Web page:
Any potential investor, or future purchaser of the business, will want to see evidence that all IP used by the company is owned by or properly licensed to the company.
3. Strong legal contracts
Robust and comprehensive legal contracts are necessary for all businesses, and those you deal with will expect you to have them.
All businesses need strong terms and conditions, which they understand and which offer the fullest protection possible. Terms and conditions can make or break a business so it is important to get them right.
You may also need other types of contract, such as a software licence or a website agreement, employment contracts or consultancy agreements.
If you are unsure of your requirements, we can help you determine what you need by considering what it is your business does, how it works and the key risks you face.
When you start to take on employees, you are legally required to give them a written statement setting out their basic terms and conditions of employment. This must be provided within two months of their start date.In any tech business, where your employees and the IP they create is of pivotal importance, it is vital that you take steps to prevent them from competing with you or exploiting your IP when they leave. You can do this by making appropriate provision in your contracts of employment to prevent employees:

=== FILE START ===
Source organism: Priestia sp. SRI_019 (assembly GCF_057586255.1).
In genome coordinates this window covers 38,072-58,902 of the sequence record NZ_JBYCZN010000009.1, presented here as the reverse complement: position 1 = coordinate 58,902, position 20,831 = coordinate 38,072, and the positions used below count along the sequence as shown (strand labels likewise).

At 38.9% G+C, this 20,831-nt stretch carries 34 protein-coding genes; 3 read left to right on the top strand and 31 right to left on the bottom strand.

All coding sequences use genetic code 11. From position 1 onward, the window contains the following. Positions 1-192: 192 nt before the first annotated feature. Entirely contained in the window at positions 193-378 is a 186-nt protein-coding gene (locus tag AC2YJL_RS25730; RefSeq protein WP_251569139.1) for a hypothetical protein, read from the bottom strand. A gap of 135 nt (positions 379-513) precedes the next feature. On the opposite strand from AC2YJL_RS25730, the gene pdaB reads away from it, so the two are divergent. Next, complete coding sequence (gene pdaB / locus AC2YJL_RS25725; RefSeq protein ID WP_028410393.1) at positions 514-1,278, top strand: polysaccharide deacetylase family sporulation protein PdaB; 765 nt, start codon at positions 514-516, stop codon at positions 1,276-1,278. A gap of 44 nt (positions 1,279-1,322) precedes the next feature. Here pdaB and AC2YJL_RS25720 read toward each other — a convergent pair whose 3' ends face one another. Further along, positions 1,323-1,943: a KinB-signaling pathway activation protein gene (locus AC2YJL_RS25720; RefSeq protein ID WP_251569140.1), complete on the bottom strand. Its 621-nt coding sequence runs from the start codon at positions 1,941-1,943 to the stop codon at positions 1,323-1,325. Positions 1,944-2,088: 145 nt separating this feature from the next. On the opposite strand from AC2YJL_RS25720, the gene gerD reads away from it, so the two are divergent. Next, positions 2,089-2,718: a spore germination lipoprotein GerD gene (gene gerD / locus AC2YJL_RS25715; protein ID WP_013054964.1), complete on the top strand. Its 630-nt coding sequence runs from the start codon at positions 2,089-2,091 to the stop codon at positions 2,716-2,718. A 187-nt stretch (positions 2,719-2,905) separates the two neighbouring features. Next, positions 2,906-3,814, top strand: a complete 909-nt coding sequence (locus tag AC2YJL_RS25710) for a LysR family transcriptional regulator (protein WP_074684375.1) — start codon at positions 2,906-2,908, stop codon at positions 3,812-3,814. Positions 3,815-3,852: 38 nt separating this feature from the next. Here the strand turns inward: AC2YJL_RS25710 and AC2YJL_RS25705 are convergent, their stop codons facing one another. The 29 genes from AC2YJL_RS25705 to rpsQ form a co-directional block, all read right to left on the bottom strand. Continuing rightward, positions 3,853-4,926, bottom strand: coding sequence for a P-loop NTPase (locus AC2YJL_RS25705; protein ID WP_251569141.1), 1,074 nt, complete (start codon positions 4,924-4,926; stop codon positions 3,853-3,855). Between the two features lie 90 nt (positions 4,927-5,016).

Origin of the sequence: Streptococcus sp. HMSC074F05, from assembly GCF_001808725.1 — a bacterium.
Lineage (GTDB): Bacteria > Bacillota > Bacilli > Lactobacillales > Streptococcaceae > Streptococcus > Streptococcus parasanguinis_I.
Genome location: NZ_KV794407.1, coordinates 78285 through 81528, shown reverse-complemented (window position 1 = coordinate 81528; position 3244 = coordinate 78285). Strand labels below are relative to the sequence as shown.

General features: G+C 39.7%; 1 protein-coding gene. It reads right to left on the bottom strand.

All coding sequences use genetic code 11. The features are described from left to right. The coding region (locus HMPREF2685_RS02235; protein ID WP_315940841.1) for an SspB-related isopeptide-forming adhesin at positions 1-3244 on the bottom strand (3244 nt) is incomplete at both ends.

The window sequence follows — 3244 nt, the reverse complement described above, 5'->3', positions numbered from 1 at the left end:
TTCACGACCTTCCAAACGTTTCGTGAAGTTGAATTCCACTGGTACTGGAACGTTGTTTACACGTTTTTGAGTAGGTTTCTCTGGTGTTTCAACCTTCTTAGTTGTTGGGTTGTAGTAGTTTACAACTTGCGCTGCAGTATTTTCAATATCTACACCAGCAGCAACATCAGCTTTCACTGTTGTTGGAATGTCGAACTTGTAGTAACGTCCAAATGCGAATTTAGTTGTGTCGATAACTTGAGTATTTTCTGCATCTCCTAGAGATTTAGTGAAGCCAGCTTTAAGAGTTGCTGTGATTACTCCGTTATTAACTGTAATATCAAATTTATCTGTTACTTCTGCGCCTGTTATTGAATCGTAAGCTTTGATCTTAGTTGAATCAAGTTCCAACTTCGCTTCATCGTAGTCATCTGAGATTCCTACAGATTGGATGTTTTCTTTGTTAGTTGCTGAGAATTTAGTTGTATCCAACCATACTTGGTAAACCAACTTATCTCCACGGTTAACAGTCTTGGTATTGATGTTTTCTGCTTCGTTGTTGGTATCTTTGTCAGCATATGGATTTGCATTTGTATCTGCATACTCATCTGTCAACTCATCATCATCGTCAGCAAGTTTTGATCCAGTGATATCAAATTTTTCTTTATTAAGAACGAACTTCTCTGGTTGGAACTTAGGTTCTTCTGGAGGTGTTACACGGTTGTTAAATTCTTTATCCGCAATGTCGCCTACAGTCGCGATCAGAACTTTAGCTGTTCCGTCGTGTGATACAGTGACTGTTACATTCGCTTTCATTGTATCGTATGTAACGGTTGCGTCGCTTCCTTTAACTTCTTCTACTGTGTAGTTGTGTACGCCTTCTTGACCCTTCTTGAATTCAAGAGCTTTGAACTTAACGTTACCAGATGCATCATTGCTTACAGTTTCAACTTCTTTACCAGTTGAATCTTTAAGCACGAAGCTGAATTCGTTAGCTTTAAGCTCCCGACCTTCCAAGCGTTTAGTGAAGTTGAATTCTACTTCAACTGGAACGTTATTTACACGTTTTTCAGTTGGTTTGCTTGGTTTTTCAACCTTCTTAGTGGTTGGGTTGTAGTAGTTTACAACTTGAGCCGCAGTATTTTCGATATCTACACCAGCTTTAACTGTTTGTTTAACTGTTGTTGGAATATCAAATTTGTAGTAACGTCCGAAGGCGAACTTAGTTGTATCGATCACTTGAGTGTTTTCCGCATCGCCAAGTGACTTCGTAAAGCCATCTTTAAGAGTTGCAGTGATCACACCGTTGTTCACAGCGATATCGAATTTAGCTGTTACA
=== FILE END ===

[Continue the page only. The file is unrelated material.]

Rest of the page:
In any tech business, where your employees and the IP they create is of pivotal importance, it is vital that you take steps to prevent them from competing with you or exploiting your IP when they leave. You can do this by making appropriate provision in your contracts of employment to prevent employees:
- competing with your business for a set period;
- poaching customers or suppliers;
- soliciting other employees to join them in any new venture; and
- providing for the payment of compensation in the event they do any of these things.
You can also include provisions to ensure that any IP created by employees while they work for you belongs to the business.
5. Supplier arrangements
If you plan to use, or have used, third party suppliers to develop your website, software or any other IP, you need to ensure that you have a clear written contract in place. This should cover key points, including the services that will be provided, agreed deadlines, costs and payment terms. The contract should also clearly state that the website, software or any other IP created under the contract will belong to your business.
You may be tempted to put off dealing with these issues because you are worried about tackling and paying for everything at once. This is a common concern among new businesses. Part of the service provided by the team at Artington Legal involves helping you to understand when such legal agreements are required, and to plan a programme based on priority of importance. As we are usually able to quote in advance we can also help you to plan and budget effectively.
The contents of this article are for the purposes of general awareness only. They do not purport to constitute legal or professional advice. The law may have changed since this article was published. Readers should not act on the basis of the information included and should take appropriate professional advice upon their own particular circumstances.